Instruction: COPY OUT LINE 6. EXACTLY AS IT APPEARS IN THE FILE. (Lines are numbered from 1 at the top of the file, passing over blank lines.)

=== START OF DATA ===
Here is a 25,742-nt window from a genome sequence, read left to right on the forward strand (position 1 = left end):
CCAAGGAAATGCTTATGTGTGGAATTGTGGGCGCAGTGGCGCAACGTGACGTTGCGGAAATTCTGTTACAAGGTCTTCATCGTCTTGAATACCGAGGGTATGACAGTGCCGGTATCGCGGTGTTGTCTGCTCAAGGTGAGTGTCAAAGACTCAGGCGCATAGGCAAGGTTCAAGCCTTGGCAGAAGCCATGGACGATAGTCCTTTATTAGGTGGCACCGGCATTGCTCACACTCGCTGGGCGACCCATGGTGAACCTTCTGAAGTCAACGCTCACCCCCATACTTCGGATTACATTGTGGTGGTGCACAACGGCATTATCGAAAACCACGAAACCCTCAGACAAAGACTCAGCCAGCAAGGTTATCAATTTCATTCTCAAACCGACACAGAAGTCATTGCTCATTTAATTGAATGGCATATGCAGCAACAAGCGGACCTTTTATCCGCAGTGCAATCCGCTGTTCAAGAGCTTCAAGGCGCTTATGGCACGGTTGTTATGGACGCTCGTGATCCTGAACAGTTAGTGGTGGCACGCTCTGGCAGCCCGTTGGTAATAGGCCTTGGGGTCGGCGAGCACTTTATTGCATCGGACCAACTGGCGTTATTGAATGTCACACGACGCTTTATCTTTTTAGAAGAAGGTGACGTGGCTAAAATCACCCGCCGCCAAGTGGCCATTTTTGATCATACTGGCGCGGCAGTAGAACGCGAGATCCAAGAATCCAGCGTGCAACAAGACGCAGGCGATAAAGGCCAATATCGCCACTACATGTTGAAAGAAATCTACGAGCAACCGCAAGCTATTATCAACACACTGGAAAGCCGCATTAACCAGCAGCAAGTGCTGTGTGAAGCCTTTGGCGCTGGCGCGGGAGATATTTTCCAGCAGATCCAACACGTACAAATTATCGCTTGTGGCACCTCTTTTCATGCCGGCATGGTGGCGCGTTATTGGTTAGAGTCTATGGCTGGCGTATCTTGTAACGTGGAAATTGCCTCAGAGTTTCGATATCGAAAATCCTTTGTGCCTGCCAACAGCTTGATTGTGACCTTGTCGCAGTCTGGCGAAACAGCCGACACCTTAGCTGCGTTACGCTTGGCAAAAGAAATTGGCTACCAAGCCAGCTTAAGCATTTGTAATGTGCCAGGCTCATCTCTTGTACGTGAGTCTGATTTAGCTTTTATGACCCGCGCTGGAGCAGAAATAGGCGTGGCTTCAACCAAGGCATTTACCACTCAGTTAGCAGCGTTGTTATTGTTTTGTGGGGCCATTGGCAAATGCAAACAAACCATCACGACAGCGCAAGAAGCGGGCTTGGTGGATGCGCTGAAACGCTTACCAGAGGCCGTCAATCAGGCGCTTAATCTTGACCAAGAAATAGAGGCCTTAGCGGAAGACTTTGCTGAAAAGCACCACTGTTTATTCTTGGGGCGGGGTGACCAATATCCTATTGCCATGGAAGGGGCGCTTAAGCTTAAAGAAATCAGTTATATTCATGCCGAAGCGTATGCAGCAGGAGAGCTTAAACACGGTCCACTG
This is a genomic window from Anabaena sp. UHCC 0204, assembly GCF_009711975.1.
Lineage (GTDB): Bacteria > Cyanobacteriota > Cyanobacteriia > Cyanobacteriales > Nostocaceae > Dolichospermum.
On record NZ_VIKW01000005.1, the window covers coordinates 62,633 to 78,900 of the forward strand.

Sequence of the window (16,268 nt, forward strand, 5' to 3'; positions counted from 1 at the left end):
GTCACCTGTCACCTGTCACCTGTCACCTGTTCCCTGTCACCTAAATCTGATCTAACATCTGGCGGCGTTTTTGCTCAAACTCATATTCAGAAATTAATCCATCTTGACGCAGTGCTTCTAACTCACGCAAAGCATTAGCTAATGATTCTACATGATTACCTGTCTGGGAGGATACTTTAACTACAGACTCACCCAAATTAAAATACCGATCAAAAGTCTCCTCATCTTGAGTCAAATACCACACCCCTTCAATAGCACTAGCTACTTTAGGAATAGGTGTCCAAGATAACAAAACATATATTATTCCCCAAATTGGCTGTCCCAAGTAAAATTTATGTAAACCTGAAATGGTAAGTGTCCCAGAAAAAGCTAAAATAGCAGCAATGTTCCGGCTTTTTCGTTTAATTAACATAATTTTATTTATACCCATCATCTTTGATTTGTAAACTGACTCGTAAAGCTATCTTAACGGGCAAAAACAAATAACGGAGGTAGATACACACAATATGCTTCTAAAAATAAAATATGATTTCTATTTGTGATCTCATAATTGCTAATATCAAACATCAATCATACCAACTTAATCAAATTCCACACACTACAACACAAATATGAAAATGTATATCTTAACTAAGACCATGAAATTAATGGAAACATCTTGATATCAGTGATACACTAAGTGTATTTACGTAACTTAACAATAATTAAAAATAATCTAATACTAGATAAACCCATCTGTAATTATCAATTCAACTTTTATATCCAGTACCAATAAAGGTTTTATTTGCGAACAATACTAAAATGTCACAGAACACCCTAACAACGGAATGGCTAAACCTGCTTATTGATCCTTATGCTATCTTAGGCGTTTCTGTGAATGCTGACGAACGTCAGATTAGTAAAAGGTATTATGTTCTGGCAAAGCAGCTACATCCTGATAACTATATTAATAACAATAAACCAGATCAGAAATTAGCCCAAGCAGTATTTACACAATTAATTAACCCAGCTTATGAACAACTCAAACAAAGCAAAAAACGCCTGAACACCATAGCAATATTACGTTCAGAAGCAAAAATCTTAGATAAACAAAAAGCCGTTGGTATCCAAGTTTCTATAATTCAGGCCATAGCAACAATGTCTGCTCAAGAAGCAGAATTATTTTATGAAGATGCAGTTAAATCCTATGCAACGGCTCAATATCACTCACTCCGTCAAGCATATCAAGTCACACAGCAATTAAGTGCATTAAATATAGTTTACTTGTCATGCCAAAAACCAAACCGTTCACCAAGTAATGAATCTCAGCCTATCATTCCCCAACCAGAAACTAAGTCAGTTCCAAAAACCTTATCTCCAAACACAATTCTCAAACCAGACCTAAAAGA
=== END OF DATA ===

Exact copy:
Sequence of the window (16,268 nt, forward strand, 5' to 3'; positions counted from 1 at the left end):